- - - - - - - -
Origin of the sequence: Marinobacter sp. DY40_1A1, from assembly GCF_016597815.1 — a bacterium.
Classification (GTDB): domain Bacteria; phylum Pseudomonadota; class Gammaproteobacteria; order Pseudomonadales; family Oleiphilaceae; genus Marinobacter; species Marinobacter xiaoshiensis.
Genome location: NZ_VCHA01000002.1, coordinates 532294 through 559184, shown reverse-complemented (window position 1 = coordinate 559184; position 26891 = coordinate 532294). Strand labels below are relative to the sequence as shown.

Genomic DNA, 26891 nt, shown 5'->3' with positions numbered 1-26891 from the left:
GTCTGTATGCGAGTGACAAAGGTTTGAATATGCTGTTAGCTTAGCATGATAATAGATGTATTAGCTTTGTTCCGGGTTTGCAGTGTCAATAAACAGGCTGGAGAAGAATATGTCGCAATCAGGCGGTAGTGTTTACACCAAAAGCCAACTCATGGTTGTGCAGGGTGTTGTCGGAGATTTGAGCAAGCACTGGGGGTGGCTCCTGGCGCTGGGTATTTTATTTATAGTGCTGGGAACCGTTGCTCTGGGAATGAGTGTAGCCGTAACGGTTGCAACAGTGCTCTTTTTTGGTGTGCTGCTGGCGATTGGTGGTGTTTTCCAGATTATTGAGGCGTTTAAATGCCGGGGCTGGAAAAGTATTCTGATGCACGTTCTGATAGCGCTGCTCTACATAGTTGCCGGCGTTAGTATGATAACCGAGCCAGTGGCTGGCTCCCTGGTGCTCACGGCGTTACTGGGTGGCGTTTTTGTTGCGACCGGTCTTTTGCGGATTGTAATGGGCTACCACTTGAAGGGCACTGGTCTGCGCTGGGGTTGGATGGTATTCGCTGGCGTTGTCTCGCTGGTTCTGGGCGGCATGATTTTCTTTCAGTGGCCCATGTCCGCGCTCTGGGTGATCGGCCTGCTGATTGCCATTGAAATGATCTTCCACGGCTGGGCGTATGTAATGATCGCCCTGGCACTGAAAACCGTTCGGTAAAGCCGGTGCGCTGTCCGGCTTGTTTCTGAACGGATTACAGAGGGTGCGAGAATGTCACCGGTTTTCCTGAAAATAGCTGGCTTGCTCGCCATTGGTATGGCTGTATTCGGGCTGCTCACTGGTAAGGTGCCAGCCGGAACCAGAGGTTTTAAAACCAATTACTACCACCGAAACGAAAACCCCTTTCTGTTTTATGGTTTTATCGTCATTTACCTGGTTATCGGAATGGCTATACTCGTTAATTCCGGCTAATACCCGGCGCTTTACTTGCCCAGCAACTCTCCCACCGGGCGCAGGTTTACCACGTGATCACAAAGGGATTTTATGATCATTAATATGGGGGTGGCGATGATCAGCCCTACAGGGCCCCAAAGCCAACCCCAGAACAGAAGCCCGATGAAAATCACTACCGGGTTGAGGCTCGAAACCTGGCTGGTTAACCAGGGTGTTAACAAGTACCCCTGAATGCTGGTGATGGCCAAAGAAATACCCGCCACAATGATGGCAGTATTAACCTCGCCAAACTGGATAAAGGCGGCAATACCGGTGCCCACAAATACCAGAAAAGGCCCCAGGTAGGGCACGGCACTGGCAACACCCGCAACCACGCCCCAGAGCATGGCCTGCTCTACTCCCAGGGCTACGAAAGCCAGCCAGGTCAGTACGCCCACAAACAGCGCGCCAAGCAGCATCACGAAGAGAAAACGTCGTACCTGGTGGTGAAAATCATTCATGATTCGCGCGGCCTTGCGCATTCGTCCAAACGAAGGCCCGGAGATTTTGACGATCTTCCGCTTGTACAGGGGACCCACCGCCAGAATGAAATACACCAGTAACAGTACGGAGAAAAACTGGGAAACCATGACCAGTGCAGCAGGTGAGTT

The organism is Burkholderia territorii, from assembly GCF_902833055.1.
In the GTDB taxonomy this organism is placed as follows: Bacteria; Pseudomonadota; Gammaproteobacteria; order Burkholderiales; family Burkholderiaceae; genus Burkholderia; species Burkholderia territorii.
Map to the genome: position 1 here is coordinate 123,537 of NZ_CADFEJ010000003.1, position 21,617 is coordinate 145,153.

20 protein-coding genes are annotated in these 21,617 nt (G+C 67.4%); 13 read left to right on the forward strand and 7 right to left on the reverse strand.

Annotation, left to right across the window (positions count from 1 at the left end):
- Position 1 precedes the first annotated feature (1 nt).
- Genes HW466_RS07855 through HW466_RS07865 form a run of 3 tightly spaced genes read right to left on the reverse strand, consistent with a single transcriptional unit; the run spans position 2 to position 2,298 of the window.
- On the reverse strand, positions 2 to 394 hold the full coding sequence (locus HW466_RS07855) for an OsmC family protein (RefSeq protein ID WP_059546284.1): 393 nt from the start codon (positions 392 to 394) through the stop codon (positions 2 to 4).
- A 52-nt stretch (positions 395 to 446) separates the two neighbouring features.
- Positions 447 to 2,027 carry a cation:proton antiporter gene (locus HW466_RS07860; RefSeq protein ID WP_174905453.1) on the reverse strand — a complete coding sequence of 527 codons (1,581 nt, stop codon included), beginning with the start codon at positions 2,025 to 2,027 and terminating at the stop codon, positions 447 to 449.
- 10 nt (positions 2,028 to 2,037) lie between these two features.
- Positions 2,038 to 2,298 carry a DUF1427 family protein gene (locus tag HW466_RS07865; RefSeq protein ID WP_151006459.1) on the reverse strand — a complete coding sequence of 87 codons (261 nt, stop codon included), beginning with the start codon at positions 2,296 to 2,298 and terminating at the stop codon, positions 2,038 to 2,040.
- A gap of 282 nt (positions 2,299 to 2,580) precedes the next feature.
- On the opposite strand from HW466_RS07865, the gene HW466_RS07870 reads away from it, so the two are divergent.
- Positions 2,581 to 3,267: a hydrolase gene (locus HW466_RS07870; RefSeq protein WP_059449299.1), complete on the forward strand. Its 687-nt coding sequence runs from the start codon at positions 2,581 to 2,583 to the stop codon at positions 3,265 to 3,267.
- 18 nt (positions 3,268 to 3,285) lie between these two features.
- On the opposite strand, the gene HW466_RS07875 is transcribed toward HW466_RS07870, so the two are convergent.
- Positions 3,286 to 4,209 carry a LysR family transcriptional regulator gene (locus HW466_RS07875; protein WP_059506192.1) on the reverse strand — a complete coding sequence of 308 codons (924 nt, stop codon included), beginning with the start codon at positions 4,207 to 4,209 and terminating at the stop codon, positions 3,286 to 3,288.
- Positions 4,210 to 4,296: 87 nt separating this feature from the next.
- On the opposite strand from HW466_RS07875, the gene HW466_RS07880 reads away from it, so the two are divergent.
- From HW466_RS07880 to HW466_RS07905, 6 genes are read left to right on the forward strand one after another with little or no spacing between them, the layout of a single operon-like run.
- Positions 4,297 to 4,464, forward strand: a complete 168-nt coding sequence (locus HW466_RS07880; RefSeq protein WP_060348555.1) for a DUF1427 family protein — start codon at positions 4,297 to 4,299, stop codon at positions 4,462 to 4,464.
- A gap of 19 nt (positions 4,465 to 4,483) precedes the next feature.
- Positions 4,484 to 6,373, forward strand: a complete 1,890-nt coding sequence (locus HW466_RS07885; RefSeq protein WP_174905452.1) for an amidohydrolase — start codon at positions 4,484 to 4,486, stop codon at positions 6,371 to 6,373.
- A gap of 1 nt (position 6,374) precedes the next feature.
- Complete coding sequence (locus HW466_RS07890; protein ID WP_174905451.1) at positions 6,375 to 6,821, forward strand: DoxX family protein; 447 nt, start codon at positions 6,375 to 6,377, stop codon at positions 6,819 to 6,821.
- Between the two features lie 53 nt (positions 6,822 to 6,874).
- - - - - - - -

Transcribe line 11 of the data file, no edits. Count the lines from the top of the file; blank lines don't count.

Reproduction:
- Position 1 precedes the first annotated feature (1 nt).